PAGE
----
Axell, Albert; Hideaki, Kase (2002). Kamikaze: Japan's Suicide Gods. New York: Longman. ISBN 0-582-77232-X.  Brown, David (1990). Fighting Elites: Kamikaze. New York: Gallery Books. ISBN 978-0-8317-2671-3.  Brown, David (1990). Warship
Losses of World War Two. London: Arms and Armour. ISBN 0-85368-802-8.  Hobbes, Nicholas (2003). Essential militaria. London: Atlantic Books. ISBN 978-1-84354-229-2.  King, Dan (2012). The Last Zero Fighter Firsthand Accounts from WWII Japanese Naval Pilots. California: Pacific Press. ISBN 978-1-468178807.  Hoyt, Edwin P. (1993). The Last Kamikaze. Praeger. ISBN 0-275-94067-5.  Inoguchi, Rikihei; Nakajima, Tadashi; Pineau, Roger (1959). The Divine Wind. London: Hutchinson & Co. (Publishers) Ltd.  Mahon, John K. (May 1959). The Pacific Historical Review. Vol. 28, No. 2. Millot, Bernard (1971). Divine Thunder: The Life and Death of the Kamikazes. Macdonald. ISBN 0-356-03856-4. OCLC 8142990.  Ohnuki-Tierney, Emiko. (2006). Kamikaze
Diaries: Reflections of Japanese Student Soldiers. Chicago and London: The University of Chicago Press. ISBN 978-0-226-61950-7 Sheftall, Mordecai G. (2005). Blossoms in the Wind: Human Legacies of the Kamikaze. NAL Caliber. ISBN 0-451-21487-0.  Toland, John (1970). The Rising Sun: The Decline and Fall of the Japanese Empire, 1936–1945. New York: Random House. OCLC 105915.  Willmott, H. P.; Cross, Robin; Messenger, Charles (2004). World War II. London: Dorling Kindersley. ISBN 978-1-4053-0587-7.  Zaloga, Steven (2011). Kamikaze: Japanese Special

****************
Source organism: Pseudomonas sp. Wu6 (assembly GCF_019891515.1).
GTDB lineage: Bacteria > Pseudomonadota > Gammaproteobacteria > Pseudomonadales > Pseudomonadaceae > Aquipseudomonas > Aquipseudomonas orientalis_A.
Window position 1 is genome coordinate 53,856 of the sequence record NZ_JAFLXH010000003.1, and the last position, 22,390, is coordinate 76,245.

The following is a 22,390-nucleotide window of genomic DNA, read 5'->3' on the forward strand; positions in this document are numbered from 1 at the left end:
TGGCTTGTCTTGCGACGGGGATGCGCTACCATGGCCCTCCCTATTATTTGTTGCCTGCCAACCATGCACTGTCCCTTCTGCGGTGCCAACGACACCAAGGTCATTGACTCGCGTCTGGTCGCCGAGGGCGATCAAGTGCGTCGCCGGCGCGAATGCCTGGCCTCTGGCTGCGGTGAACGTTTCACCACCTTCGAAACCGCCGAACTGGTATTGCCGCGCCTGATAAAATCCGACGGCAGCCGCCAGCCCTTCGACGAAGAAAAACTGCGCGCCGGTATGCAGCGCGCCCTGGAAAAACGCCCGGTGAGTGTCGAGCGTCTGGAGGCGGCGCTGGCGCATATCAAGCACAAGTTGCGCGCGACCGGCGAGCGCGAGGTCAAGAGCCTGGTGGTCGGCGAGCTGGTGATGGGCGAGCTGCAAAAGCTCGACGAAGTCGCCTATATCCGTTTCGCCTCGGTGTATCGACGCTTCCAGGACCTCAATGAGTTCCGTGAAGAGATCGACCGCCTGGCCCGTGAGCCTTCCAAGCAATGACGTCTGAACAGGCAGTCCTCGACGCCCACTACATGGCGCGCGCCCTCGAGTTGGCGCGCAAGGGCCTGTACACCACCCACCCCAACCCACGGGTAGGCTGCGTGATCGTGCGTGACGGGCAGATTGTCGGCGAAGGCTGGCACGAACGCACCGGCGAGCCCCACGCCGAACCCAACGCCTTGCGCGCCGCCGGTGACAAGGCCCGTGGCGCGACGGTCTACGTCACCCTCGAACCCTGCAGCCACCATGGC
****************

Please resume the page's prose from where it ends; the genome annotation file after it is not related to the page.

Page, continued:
Attack Weapons 1944-45. Osprey. ISBN 1-84908-353-3. 

Further reading[edit]

Ohnuki-Tierney, Emiko (2002). Kamikaze, Cherry Blossoms, and Nationalisms: The Militarization of Aesthetics in Japanese History. University of Chicago Press. ISBN 978-0-226-62091-6.  Rielly, Robin L. (2010). Kamikaze
Attacks of World War II: A Complete History of Japanese Suicide Strikes on American Ships, by Aircraft and Other Means. McFarland. ISBN 978-0-7864-4654-4.  Stern, Robert (2010). Fire from the Sky: Surviving the Kamikaze Threat. Naval Institute Press. ISBN 978-1-59114-267-6.  Wragg, David. The Pacific Naval Wars 1941-1945.  chapter 10

External links[edit]

Wikimedia Commons has media related to Kamikaze.

Images Excerpt from Kamikaze
Diaries An ex-kamikaze pilot creates a new world WW2DB: Kamikaze
Doctrine What motivated the Kamikazes? on WW2History.com Kamikaze
Pilot Strikes USS Essex - 25 November 1944 Torpedo
Bomber pilot recalls the experience of a Kamikaze
striking the USS Essex, 25 November 1944